Kitt revelled in his newly found position as a band member as opposed to a solo artist. "I really enjoyed having a different role," he enthuses. "It suited me to sit in the background and chip in ideas, and not having to worry about carrying the whole thing. You get really sick of your own thing and it can get really boring working by yourself. I learnt a lot from being in a fresh environment with really talented people."
The bulk of Falling Down a Mountain was recorded in Stuart Staples' rural home studio in west central France near Limoges. "For the title track, Stuart played me a demo and 15 minutes later I was doing it," Kitt recalls. "There were no second takes and that's exactly what ended up on the record. I really wanted to do my singing again because I'd come from this world of working on my own where I'd be perfecting and redoing things all the time. I think things used to be a lot more precise on previous Tindersticks albums, but they've adopted a looser approach on this record, which really works when you listen back to it."
As yet, Kitt is unsure how his involvement with Tindersticks will impact on his solo work. "To be honest, it's ran out of steam a little bit," he says. "I had a 12-month plan for The Nightsaver, which would have taken me up to March or April of this year. Judging by the amount of press and the positive response, I thought the momentum would build towards something, but it amounted to nothing and I ended up making a massive loss on that record. Things that can look like a success story from the outside certainly aren't in the inside. I had a team of people handpicked to work on it in the UK and release it out over there, but I just didn't have the money."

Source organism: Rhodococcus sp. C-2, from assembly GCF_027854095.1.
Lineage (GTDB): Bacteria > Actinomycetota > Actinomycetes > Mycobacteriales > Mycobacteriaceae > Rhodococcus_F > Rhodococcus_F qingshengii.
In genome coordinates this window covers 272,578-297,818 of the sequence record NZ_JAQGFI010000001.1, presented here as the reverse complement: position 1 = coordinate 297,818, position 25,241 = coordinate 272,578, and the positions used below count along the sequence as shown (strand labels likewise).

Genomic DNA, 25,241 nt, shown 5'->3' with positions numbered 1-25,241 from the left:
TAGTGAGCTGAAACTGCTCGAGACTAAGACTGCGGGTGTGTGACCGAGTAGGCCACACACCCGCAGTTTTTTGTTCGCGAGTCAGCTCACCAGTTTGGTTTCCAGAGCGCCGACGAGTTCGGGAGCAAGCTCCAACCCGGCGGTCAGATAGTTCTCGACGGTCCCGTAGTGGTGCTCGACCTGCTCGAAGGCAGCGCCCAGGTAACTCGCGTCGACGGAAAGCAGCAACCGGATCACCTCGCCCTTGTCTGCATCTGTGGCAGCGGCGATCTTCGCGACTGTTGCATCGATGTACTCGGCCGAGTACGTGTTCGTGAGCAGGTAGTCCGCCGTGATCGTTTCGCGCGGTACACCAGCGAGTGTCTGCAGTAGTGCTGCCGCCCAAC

Consequently, Tindersticks' timing was impeccable. "Apart from a massive creative opportunity, it's also a job and the lads appreciate the position I'm in," Kitt says. "On all fronts, it's a real lifesaver. If this didn't come along, it was a case of getting a job in a bar or something."
Kitt fans needn't fret too much as he has no intention of completely turning his back on his solo career path just yet. "Creatively, it's going great," he enthuses. "I'm writing loads of material and I've loads of big ideas. The Spilly Walker record (pop electronica project with his brother Robbie) is 90 per cent done, but I've no manager and no label and you can only do so much. This is an opportunity to do stuff with one of my favourite bands and actually get paid for it, which is as good as it gets. Ultimately, I had high hopes for The Nightsaver. I really love that record. Out of all my records, it still feels like the youngest kid that I want to give all the opportunities to that the other ones didn't get, but it hasn't worked out that way yet."
Tindersticks will follow today's release of Falling Down a Mountain with an extensive tour kicking off in Portugal at the beginning of February. Expect there to be a homecoming soiree for Kittser announced in the coming weeks, as he braces himself for a busy year on Tindersticks duties.
"Tindersticks have definitely given me a greater sense of purpose," he concludes. "It makes me feel a lot better about the year ahead."
Tinderstick's new album Falling Down a Mountain is out today, see review page 15